Apple Daily, a Hong Kong newspaper owned by Jimmy Lai (黎智英) and critical of China’s rulers, accused Cai of having secret ties to Chinese backers and Chinese President Xi Jinping (習近平).
Cai has denied the allegations.
Zhang said the news site is working to find its place as the CCP cracks down on any sign of disloyalty.
“I want to not be close to the party, but not against the party,” she said. “The middle road is empty.”
The block on Initium’s site puts it in the company of Western media outlets such as the New York Times and Bloomberg. The Economist magazine’s site was cut off this month after it ran a cover story entitled “Beware the Cult of Xi” with an illustration of the president in Mao Zedong (毛澤東)-era dress.
Still, Zhang estimates as much as 20 percent of Initium’s readers are from China, evading censors with virtual private network software.
The block means additional challenges for Cai in building a profitable business. Initium is now focused on Chinese readers outside China with plans to expand within the nation in the future. The company aims to generate money from advertising and revenue sharing with e-commerce partners. In a sense, getting shut out reinforced Cai’s plans.
“Blocking our Web site just confirmed our understanding of the overall regulatory environment,” he said.
Cai said the Web site has about 2 million unique visitors per month and 110,000 downloads of its app. The vast majority of readers are from Taiwan and Hong Kong, given the limitations inside China, with the rest coming from the US, Japan and elsewhere. Cai is hoping to break even next year.
Peter Liu (劉宇環), founder of venture capital firm WI Harper Group Inc and one of Cai’s backers, said it might be simpler for the business to focus outside China, at least for now.
He has seen the toll China’s censors can take through his firm’s investment in media there.
“We have a history of investing in media and we used to own magazines in China. We learned our lesson,” Liu said. “Inside China there’s heavy censorship and it’s complicated, especially right now.”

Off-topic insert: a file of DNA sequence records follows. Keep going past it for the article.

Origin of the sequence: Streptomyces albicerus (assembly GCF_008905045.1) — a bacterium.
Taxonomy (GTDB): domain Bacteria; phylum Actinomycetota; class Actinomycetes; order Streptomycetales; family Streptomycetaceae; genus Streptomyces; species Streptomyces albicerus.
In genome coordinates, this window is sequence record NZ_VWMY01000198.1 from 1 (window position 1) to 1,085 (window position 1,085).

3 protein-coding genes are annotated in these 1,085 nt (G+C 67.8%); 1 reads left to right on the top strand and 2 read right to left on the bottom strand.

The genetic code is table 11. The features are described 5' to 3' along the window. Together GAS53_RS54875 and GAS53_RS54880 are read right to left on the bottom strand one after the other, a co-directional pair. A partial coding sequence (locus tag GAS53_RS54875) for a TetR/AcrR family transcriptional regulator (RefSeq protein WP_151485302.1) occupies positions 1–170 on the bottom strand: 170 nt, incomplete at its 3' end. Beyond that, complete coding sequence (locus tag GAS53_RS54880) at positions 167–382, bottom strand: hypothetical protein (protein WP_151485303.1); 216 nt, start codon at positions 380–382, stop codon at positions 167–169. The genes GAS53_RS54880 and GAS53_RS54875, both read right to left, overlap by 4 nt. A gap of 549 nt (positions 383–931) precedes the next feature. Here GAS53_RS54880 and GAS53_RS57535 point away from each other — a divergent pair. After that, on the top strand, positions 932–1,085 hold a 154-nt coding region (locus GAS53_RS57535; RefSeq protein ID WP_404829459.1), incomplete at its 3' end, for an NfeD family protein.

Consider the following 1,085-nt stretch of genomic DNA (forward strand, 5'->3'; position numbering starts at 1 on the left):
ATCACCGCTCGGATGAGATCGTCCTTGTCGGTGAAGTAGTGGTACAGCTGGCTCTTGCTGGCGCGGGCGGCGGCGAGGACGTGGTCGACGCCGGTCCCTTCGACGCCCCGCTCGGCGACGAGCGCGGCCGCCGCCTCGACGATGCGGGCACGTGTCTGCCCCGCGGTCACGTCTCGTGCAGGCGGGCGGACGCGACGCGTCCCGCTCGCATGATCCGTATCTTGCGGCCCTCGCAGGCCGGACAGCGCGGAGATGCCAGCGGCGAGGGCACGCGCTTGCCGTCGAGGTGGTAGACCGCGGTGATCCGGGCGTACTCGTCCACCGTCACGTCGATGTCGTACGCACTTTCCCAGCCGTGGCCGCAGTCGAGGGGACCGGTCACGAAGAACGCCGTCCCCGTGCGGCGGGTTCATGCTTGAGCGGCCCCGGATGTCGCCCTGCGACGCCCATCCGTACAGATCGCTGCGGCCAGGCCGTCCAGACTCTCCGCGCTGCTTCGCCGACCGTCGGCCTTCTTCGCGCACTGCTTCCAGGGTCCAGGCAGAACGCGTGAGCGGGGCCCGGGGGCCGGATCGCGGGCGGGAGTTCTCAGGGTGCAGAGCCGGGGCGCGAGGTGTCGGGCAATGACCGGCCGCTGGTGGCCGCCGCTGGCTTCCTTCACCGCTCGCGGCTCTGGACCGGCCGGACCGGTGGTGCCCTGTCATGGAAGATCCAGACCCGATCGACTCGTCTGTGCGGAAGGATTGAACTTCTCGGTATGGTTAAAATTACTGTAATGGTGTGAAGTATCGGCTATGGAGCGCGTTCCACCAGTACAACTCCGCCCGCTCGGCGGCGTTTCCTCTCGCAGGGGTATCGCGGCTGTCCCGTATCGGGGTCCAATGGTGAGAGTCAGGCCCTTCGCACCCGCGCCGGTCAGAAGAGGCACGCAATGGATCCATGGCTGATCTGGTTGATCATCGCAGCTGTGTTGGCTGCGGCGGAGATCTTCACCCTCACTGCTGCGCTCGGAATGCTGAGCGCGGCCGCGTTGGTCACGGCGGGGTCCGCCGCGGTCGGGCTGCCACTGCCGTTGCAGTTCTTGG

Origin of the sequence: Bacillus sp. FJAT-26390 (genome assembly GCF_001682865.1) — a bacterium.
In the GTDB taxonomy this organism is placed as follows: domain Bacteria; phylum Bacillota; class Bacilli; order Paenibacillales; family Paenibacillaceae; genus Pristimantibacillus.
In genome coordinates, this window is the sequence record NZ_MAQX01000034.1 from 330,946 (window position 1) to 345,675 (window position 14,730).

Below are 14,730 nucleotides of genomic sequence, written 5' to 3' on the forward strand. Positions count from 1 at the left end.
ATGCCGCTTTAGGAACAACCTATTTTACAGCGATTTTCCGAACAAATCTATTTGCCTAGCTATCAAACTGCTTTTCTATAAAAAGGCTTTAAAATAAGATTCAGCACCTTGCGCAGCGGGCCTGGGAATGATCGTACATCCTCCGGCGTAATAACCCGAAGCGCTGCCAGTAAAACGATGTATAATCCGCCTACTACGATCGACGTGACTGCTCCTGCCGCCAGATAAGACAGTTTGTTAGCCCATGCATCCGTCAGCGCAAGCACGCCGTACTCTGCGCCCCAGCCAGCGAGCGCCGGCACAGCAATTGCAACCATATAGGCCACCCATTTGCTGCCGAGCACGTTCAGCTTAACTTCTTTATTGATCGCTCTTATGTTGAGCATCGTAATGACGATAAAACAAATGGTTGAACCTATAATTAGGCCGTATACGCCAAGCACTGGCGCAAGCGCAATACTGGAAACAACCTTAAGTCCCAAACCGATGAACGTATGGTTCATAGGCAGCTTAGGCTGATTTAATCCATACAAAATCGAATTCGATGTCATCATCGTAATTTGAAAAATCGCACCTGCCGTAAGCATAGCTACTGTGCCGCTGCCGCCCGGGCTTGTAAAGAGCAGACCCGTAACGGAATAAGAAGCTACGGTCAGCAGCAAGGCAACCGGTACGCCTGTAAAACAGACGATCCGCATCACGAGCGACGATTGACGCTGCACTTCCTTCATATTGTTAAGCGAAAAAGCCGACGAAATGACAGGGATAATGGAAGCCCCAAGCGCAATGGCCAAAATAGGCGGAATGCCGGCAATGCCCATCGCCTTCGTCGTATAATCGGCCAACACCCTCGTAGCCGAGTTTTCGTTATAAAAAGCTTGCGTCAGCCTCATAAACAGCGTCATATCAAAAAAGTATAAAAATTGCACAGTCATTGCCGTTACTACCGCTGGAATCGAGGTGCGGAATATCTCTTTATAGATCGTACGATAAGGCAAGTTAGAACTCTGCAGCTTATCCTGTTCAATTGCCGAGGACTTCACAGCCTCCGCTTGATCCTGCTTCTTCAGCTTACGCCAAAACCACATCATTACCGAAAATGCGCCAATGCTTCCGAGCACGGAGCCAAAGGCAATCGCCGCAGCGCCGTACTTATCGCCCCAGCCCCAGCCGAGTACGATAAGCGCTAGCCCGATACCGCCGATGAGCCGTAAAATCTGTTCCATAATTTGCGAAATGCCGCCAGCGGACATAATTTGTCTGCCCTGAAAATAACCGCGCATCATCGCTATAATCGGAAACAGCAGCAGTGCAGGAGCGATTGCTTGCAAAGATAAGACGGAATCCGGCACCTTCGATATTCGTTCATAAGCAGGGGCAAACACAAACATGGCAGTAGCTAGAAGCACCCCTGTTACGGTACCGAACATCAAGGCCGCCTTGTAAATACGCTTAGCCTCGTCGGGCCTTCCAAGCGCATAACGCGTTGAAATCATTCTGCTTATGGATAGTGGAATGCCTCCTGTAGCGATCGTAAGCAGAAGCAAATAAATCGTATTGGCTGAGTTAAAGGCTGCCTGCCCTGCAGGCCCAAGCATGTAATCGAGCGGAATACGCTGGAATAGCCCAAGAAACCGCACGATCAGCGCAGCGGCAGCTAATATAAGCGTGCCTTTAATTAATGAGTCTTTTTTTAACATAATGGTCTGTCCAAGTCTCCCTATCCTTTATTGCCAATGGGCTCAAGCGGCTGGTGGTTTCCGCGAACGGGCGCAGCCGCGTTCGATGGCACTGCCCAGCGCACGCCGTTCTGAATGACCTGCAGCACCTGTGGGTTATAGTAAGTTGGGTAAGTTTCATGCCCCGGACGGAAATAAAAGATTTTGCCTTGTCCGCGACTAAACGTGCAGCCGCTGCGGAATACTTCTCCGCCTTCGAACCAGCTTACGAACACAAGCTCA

Cai is trying to take a long-term view. He sees the opportunities for new media companies in China not just in news, but also in online video and movies.
“The Chinese are getting richer and richer, but look at the content,” Cai said. “There has to be a good media group.”
South China Sea exercises in July by two United States Navy nuclear-powered aircraft carriers reminds that Taiwan’s history since mid-1950, and as a free nation, is intertwined with that of the aircraft carrier. Eventually Taiwan will host aircraft carriers, either those built under its democratic government or those imposed on its territory by the Chinese Communist Party (CCP) and its People’s Liberation Army Navy (PLAN). By September 1944, a lack of sufficient carrier airpower and land-based airpower persuaded US Army and Navy leaders to forgo an invasion to wrest Taiwan from Japanese control, thereby sparing Taiwanese considerable wartime destruction. But two
This year, India and Taiwan can look back on 25 years of so-called unofficial ties. This provides an occasion to ponder over how they can deepen collaboration and strengthen their relations. This reflection must be free from excitement and agitation caused by the ongoing China-US great power jostling as well as China’s aggressive actions against many of its neighbors, including India. It must be based on long-term trends in bilateral engagement. To begin with, India and Taiwan, thus far, have had relations constituted by various activities, but what needs to be thought about now is whether they can transform their ties
The US Navy’s aircraft carrier battle groups are the most dramatic symbol of Washington’s military and geopolitical power. They were critical to winning World War II in the Pacific and have since been deployed in the Indo-Pacific region to communicate resolve against potential adversaries of the US. The presence or absence of the US Seventh Fleet — the configuration of US Navy ships and aircraft in the Indo-Pacific region built around the carriers — generally determines whether war or peace prevails in the region. In the immediate post-war period, Washington’s strategic planners in the administration of then-US president Harry Truman shockingly
On Thursday last week, US Secretary of State Mike Pompeo delivered a barnstorming speech at the Richard Nixon Presidential Library and Museum in Yorba Linda, California, titled “Communist China and the Free World’s Future.” The speech set out in no uncertain terms the insoluble ideological divide between a totalitarian, communist China and the democratic, free-market values of the US. It was also a full-throated call to arms for all nations of the free world to rally behind the US and defeat China. Pompeo elaborated on a clear distinction between China and the Chinese Communist Party (CCP), in an attempt to recalibrate the